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There is one particular habitat that has attracted the attention of designers and urban ecologists in the last decade, the green roof. This urban biotope has a good potential to be a biodiversity resource and at the same time to be a part of sustainable water design devise (provides slower release of runoff, improves Energy Efficiency and extends roof life) within the urban environment.
In the Southern Hemisphere, countries such New Zealand and Australia have developed their own 'going native' approach in fine scale design with exclusive emphasis on increasing indigenous biodiversity (Spellerberg & Given 2004). Since the 1990's 'plant signatures' that reflect indigenous New Zealand plant communities and provide a memorable expression of local particular place have been a very popular planting design 'language' (Robinson 1993). Plant signatures are actively used in the Low Impact Urban Design and Development programme as new 'ecological' solutions for design at a detailed level-for private gardens, street, traffic islands, pervious parking spaces, swales and ponds (Ignatieva et al. 2008b).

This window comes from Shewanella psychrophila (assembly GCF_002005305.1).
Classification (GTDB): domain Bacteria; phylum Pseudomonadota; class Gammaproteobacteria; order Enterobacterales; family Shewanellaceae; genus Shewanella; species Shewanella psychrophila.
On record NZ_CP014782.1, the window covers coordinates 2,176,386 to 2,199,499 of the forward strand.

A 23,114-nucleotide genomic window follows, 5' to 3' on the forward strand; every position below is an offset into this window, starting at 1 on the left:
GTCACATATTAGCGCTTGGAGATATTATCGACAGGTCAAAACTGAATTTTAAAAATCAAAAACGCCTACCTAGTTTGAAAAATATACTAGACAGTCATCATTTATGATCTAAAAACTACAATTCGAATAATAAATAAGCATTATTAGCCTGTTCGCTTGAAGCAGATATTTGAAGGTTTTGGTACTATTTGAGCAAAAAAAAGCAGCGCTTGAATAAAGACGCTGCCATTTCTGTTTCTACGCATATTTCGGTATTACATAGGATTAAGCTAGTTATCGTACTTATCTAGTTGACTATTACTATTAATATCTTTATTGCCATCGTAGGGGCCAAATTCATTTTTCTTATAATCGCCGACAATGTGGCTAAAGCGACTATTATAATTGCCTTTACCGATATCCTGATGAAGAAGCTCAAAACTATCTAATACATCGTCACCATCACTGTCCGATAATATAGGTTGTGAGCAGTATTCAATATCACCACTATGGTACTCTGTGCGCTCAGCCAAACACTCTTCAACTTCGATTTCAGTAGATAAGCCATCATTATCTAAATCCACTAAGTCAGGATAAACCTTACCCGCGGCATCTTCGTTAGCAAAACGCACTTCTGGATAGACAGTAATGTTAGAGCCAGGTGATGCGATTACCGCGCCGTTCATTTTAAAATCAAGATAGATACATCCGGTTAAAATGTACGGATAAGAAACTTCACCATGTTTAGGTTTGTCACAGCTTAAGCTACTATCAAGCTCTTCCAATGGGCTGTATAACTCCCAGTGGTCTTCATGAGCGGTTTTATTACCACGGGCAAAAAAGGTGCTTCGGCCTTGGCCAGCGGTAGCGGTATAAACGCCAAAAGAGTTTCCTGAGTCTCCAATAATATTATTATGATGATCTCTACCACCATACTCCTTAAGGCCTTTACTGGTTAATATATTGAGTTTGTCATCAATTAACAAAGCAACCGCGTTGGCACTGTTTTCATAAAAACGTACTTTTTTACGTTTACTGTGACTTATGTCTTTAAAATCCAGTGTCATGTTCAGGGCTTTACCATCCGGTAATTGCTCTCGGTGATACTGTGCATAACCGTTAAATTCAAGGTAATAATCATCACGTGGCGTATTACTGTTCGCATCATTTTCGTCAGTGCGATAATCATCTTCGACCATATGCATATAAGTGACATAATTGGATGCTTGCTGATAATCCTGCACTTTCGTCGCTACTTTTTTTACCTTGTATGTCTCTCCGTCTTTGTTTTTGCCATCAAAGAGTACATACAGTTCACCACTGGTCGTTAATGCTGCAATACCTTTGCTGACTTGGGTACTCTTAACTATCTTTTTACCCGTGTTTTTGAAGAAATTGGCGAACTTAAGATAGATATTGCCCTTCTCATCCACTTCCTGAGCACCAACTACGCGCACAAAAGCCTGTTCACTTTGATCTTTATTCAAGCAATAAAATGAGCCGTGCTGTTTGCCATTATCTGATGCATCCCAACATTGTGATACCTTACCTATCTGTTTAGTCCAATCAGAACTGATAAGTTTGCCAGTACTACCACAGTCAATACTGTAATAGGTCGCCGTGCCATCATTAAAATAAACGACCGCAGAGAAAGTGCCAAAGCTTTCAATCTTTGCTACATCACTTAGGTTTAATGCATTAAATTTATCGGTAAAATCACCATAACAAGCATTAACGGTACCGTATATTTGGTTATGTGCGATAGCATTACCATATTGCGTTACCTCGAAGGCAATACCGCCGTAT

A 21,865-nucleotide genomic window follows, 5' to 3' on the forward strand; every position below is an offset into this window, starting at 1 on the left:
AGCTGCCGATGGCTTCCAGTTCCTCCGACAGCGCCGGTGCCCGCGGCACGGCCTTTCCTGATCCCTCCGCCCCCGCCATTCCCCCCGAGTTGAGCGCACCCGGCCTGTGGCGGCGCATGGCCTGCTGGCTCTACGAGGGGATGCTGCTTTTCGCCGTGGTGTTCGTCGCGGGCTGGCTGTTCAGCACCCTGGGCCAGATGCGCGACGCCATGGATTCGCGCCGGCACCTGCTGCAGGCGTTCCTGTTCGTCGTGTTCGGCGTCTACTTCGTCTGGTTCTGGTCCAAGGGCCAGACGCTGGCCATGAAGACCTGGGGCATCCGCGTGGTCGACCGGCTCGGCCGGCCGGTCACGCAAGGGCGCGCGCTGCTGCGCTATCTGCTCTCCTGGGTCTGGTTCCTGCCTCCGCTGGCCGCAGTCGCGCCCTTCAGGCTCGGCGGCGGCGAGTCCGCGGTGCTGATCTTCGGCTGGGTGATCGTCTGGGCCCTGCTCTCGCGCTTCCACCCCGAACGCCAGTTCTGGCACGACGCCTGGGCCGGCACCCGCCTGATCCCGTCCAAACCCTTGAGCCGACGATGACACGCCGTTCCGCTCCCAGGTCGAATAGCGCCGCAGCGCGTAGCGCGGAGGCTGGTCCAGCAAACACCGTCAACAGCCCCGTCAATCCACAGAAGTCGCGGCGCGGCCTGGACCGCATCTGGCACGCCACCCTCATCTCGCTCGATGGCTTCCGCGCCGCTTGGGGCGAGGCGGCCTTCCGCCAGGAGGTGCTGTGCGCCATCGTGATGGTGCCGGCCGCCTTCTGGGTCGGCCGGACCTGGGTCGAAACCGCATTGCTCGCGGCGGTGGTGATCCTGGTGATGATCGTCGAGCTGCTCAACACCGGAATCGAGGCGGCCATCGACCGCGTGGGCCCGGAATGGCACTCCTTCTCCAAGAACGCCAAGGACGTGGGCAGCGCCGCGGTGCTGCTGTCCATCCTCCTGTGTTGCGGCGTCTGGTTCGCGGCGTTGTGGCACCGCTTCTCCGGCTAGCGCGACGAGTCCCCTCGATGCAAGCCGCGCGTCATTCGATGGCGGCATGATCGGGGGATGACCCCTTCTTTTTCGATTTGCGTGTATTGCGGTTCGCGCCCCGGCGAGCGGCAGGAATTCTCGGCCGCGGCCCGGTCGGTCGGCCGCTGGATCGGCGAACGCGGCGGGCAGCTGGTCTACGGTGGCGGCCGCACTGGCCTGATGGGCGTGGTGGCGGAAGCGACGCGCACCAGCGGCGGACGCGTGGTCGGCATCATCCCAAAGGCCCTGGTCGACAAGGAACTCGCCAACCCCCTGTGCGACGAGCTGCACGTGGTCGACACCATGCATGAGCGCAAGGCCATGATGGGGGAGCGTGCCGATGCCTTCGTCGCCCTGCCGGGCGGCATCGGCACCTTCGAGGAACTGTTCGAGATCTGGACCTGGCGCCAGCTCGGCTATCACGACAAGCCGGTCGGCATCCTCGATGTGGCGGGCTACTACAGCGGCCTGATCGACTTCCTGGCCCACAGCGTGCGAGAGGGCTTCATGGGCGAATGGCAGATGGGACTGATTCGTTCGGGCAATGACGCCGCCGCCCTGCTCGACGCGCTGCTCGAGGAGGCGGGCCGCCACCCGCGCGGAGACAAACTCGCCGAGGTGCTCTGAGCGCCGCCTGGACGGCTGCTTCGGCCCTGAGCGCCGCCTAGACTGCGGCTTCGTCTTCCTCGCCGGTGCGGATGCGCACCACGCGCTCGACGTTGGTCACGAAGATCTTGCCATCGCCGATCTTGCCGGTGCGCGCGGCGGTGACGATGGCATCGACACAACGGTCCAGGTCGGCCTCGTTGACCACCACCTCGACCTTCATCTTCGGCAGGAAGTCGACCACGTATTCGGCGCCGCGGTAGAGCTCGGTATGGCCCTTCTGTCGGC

Australia has also shifted towards designing with native plants and attracting biodiversity in private gardens (Urquhart 1999). Design with native plants for Australia is important for increasing indigenous biodiversity and most importantly in association with national identity. Native plants have appeared next to the national galleries and other important government buildings.